Tokyo Zombie Saichi Satô

Tokyo Zombie Saichi Satô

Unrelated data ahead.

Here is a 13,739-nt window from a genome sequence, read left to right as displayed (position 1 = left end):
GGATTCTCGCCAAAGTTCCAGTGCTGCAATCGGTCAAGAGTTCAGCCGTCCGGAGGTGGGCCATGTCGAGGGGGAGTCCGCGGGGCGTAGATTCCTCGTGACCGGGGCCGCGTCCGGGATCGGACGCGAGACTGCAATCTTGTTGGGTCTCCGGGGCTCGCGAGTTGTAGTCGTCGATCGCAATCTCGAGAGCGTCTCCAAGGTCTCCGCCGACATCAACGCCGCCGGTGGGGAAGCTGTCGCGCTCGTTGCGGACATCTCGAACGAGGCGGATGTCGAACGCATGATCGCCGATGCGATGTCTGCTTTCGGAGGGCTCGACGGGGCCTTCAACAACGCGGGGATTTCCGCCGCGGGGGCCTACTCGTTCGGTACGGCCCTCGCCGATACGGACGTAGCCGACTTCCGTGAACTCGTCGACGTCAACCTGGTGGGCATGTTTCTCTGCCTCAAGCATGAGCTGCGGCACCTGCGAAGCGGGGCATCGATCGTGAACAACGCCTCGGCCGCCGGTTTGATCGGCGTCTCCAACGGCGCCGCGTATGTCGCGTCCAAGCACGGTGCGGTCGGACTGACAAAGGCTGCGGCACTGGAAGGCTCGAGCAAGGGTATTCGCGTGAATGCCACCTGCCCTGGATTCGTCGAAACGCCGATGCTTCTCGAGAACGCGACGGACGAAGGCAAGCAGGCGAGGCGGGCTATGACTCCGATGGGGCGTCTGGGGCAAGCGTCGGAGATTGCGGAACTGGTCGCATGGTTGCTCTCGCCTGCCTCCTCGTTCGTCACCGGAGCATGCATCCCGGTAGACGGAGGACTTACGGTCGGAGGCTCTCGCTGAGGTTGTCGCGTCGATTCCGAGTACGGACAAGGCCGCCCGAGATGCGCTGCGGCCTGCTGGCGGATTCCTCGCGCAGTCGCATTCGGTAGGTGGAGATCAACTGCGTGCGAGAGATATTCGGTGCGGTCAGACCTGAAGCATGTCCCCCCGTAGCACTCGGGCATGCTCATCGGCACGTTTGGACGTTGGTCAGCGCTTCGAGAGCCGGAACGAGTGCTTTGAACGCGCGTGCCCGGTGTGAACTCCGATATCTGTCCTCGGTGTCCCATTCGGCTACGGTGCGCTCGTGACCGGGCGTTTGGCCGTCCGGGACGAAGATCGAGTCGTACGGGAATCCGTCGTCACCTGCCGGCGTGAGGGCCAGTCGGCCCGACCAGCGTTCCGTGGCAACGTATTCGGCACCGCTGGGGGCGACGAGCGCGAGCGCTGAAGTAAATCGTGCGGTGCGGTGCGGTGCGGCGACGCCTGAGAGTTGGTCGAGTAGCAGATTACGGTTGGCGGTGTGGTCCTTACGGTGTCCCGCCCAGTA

Working one's way through the thick layers of irony that permeate Saichi Satô's Tokyo Zombie is a daunting task. Adapted from a popular manga and filmed by some of the creative team from Takashi Miike's Ichi the Killer, Tokyo Zombie so gleefully revels in its quirkiness that it becomes downright alienating. On first glance, the plot sounds like a Shaun of the Dead retread: Tadanobu Asano (Genghis Khan in Mongol) and Show Aikawa play a pair of bumbling, aspiring ju-jitsu practitioners who find themselves in the midst of a zombie apocalypse. After Aikawa meets his zombie-inflicted doom, Asano becomes a champion ju-jitsu zombie fighter but remains obsessed with the memory of his departed friend. But despite how that plot synopsis may read, Tokyo Zombie is not a warm buddy film: much of the comedy is filmed in static, medium-long shots but overplayed by the performers, resulting in an awkward disconnect between the actors' aggressive clowning and the director's dry, emotionless style — imagine if Stanley Kubrick had directed a Three Stooges short. The Japanese setting, both pre- and post-apocalypse, is quiet, bleak, low-key and tinged with hopelessness. This deadpan atmosphere is meant to contrast comically with the zombie killings taking place amidst it. This disconnect between form and content is certainly odd and quirky but I never found myself laughing, perhaps because the film's weirdness feels too coldly calculated. Even something as simple as Asano and Aikawa's goofy haircuts feel like the director elbowing the audience in the ribs. The DVD box touts a quote from the Philadelphia Inquirer calling the film, "What Laurel and Hardy would make if they were still alive. And Japanese. And George Romero devotees." Maybe, but George Romero and Laurel and Hardy possessed elements of sincerity, humanity and spontaneity that are of little interest to Saichi Satô. DVD extras include a documentary, trailers and several cast and crew Q&A sessions. (Anchor Bay)